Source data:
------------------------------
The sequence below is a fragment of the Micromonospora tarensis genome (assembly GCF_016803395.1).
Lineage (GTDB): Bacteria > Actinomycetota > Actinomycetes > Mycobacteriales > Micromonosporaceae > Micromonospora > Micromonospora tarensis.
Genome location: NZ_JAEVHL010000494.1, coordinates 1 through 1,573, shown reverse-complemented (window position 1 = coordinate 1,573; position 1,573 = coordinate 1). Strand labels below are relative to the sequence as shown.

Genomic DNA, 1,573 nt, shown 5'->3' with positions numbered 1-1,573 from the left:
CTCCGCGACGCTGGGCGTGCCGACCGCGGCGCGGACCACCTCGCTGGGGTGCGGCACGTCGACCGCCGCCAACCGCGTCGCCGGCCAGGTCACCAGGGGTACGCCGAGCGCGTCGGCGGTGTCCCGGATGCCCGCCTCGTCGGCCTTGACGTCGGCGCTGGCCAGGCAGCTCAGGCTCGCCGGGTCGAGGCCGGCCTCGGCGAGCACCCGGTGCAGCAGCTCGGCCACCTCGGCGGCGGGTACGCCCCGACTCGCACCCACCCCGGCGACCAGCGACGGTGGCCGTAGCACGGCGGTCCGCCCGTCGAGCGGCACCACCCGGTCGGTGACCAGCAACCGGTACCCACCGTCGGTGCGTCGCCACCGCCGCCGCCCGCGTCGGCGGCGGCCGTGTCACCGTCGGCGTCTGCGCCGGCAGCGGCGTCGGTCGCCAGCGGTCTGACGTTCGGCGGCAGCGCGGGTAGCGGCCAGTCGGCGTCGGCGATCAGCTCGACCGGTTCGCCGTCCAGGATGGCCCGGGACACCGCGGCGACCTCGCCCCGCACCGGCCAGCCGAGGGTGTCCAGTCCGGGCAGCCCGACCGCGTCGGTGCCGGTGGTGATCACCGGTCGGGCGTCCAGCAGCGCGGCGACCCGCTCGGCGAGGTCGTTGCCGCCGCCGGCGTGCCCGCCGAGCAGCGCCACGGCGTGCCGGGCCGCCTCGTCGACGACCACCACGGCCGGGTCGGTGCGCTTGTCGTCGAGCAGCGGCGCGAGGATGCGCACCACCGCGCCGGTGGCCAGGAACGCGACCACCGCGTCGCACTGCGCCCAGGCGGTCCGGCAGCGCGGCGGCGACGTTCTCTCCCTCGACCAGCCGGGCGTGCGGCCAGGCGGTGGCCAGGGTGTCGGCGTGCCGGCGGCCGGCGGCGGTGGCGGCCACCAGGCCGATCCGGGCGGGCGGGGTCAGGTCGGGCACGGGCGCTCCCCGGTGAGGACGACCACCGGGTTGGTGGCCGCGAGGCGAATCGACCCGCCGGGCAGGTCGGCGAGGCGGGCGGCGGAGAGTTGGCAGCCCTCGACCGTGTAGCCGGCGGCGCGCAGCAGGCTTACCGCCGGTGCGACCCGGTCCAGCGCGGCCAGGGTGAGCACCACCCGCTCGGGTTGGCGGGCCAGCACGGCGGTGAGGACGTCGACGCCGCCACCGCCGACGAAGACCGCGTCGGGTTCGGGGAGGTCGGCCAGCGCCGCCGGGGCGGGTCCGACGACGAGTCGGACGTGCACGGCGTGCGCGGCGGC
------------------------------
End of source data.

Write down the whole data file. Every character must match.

The sequence below is a fragment of the Micromonospora tarensis genome (assembly GCF_016803395.1).
Lineage (GTDB): Bacteria > Actinomycetota > Actinomycetes > Mycobacteriales > Micromonosporaceae > Micromonospora > Micromonospora tarensis.
Genome location: NZ_JAEVHL010000494.1, coordinates 1 through 1,573, shown reverse-complemented (window position 1 = coordinate 1,573; position 1,573 = coordinate 1). Strand labels below are relative to the sequence as shown.

Genomic DNA, 1,573 nt, shown 5'->3' with positions numbered 1-1,573 from the left:
CTCCGCGACGCTGGGCGTGCCGACCGCGGCGCGGACCACCTCGCTGGGGTGCGGCACGTCGACCGCCGCCAACCGCGTCGCCGGCCAGGTCACCAGGGGTACGCCGAGCGCGTCGGCGGTGTCCCGGATGCCCGCCTCGTCGGCCTTGACGTCGGCGCTGGCCAGGCAGCTCAGGCTCGCCGGGTCGAGGCCGGCCTCGGCGAGCACCCGGTGCAGCAGCTCGGCCACCTCGGCGGCGGGTACGCCCCGACTCGCACCCACCCCGGCGACCAGCGACGGTGGCCGTAGCACGGCGGTCCGCCCGTCGAGCGGCACCACCCGGTCGGTGACCAGCAACCGGTACCCACCGTCGGTGCGTCGCCACCGCCGCCGCCCGCGTCGGCGGCGGCCGTGTCACCGTCGGCGTCTGCGCCGGCAGCGGCGTCGGTCGCCAGCGGTCTGACGTTCGGCGGCAGCGCGGGTAGCGGCCAGTCGGCGTCGGCGATCAGCTCGACCGGTTCGCCGTCCAGGATGGCCCGGGACACCGCGGCGACCTCGCCCCGCACCGGCCAGCCGAGGGTGTCCAGTCCGGGCAGCCCGACCGCGTCGGTGCCGGTGGTGATCACCGGTCGGGCGTCCAGCAGCGCGGCGACCCGCTCGGCGAGGTCGTTGCCGCCGCCGGCGTGCCCGCCGAGCAGCGCCACGGCGTGCCGGGCCGCCTCGTCGACGACCACCACGGCCGGGTCGGTGCGCTTGTCGTCGAGCAGCGGCGCGAGGATGCGCACCACCGCGCCGGTGGCCAGGAACGCGACCACCGCGTCGCACTGCGCCCAGGCGGTCCGGCAGCGCGGCGGCGACGTTCTCTCCCTCGACCAGCCGGGCGTGCGGCCAGGCGGTGGCCAGGGTGTCGGCGTGCCGGCGGCCGGCGGCGGTGGCGGCCACCAGGCCGATCCGGGCGGGCGGGGTCAGGTCGGGCACGGGCGCTCCCCGGTGAGGACGACCACCGGGTTGGTGGCCGCGAGGCGAATCGACCCGCCGGGCAGGTCGGCGAGGCGGGCGGCGGAGAGTTGGCAGCCCTCGACCGTGTAGCCGGCGGCGCGCAGCAGGCTTACCGCCGGTGCGACCCGGTCCAGCGCGGCCAGGGTGAGCACCACCCGCTCGGGTTGGCGGGCCAGCACGGCGGTGAGGACGTCGACGCCGCCACCGCCGACGAAGACCGCGTCGGGTTCGGGGAGGTCGGCCAGCGCCGCCGGGGCGGGTCCGACGACGAGTCGGACGTGCACGGCGTGCGCGGCGGC